CANNES: "Paris, Je'Taime" Review

by | May 19, 2006 | Comments

There is a certain cinematic romanticism about the city of Paris, and with "Paris, Je’Taime," eighteen international directors have composed a collective ode to the magical, innately lyrical place. The result, while bursting with perhaps a few too many stories, is well worth a viewing for the performances and stories that are at once haunting, charming, relatable and life-affirming.

Given only a few minutes to present their segment, each director spins their own Parisian love song within a different district of the sprawling city. There are the requisite stories of meet-cute and first attraction, the resurfacing of old flames, and validation of relationships taken for granted. Those scenes are charming enough, especially with an omnipresent tinkling of French accordions in the background to give the film an airy, sentimental feeling; but love is not always sweet, and the stories that deftly examine non-romantic love, and even loss and longing, prove to be the most moving of the entire collection.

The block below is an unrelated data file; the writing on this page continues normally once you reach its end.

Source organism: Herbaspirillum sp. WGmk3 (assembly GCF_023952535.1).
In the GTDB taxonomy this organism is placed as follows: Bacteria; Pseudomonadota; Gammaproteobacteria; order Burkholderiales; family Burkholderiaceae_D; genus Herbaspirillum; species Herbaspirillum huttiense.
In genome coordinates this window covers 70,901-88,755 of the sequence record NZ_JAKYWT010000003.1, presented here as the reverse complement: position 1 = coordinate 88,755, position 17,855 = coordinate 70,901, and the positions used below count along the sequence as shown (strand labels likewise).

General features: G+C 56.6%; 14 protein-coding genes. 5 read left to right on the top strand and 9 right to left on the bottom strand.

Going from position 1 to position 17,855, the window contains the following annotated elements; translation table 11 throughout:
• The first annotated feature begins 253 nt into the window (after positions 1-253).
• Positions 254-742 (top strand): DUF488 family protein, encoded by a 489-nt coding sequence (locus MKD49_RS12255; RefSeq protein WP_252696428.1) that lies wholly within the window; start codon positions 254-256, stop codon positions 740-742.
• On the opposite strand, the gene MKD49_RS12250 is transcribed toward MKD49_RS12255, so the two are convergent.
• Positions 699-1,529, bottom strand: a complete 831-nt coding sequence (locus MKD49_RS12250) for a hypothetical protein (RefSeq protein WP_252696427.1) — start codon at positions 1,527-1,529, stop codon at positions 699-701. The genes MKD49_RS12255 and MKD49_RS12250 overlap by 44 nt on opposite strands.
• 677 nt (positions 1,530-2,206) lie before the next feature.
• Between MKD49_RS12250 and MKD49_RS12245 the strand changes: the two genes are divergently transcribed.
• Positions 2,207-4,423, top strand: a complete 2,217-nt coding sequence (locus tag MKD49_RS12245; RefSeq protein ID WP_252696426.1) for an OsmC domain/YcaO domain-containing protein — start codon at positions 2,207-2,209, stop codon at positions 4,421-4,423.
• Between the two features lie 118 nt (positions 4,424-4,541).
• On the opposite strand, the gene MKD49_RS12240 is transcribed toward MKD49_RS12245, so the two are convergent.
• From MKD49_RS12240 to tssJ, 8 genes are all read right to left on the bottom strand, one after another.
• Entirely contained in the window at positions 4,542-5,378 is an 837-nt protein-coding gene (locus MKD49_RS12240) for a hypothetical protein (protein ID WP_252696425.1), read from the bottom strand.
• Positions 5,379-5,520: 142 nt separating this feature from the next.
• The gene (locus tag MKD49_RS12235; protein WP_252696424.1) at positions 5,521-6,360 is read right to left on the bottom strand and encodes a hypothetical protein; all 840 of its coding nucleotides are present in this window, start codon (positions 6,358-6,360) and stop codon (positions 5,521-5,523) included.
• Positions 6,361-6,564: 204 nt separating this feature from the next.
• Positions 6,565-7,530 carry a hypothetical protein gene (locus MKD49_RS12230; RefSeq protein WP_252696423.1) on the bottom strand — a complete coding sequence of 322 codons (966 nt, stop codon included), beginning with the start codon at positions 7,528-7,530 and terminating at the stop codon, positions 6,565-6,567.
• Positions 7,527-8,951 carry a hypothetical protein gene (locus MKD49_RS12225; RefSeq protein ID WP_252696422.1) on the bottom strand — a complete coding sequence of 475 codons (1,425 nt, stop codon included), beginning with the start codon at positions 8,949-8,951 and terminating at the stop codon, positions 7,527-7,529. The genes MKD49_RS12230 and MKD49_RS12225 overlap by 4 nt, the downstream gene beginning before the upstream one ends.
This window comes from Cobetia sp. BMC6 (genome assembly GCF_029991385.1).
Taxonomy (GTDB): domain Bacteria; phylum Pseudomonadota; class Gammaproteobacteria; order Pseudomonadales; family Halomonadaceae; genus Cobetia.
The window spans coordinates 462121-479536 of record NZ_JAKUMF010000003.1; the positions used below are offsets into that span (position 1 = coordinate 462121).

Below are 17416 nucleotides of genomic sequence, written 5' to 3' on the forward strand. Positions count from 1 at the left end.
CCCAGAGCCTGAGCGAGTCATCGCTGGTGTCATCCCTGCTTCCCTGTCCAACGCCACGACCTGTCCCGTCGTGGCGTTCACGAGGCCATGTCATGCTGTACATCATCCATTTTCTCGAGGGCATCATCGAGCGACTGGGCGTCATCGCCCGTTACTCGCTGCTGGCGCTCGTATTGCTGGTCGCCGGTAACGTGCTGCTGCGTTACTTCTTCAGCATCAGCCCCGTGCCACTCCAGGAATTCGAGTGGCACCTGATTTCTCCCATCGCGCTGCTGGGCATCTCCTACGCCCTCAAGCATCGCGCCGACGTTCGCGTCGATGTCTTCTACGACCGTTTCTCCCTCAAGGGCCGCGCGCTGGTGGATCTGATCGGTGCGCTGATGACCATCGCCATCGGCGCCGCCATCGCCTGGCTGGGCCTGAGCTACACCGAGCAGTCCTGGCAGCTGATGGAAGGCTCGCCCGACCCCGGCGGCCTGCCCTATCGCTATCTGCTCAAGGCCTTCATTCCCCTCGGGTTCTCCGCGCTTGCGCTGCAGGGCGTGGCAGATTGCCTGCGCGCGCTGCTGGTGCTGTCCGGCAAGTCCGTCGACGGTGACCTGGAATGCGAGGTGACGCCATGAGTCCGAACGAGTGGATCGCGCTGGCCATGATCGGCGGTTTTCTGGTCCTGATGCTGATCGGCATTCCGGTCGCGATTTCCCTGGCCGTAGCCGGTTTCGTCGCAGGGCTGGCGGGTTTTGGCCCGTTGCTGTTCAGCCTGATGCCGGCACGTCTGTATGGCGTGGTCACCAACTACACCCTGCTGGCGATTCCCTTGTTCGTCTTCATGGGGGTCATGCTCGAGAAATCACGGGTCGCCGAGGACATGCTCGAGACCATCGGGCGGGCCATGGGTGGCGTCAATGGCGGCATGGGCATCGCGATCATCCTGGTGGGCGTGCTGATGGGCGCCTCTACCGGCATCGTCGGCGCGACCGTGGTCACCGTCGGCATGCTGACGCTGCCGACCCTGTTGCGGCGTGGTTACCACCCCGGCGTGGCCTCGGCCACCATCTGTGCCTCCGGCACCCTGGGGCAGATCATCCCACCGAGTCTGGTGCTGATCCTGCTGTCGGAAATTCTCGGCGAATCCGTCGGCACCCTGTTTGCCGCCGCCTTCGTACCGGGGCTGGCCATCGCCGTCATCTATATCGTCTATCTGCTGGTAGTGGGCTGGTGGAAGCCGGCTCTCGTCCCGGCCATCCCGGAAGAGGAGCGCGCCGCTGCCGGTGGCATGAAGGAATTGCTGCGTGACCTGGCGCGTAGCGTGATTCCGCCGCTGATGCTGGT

The Coen brothers’ submission, starring eternal hangdog Steve Buscemi, alights on a lonely American tourist waiting for the subway in the City of Love. His handy guidebooks inform him of the sights, sensations, and STDs of Parisian life; that he falls victim in humorous style to the very sentiments that are popularly associated with Paris (art, amorous couples, and cute little tots) merits hilarious sympathy and lends the film a sly self-awareness.

Outsider-extraordinaire Alexander Payne‘s scene follows another lonely American tourist (Margo Martindale) through Paris as she narrates her trip in comically terrible French, as an assignment for her adult education language class back home. Middle-aged and single, her wistful soliloquy seems at first pitiable, but is heartwarmingly revealed to be something altogether different.

Despite its often comic, frequently celebratory takes on romantic love, "Paris, Je’Taime" doesn’t forget the emotional ache of love’s failings and drawbacks. A working class mother (Catalina Sandino Moreno) must leave her beloved newborn at daycare to care for a rich baby across town, only to be reminded constantly of the distance between them. An elderly couple (Ben Gazzara and Gena Rowlands) reignite their electric chemistry when they meet in a cafe to finalize divorce. And in the film’s most powerful scene, a mother (Juliette Binoche) mourning the loss of her young son is overcome with grief at the mere remembrance of his flights of imagination, and conjures his imaginary cowboy in order to gain closure.

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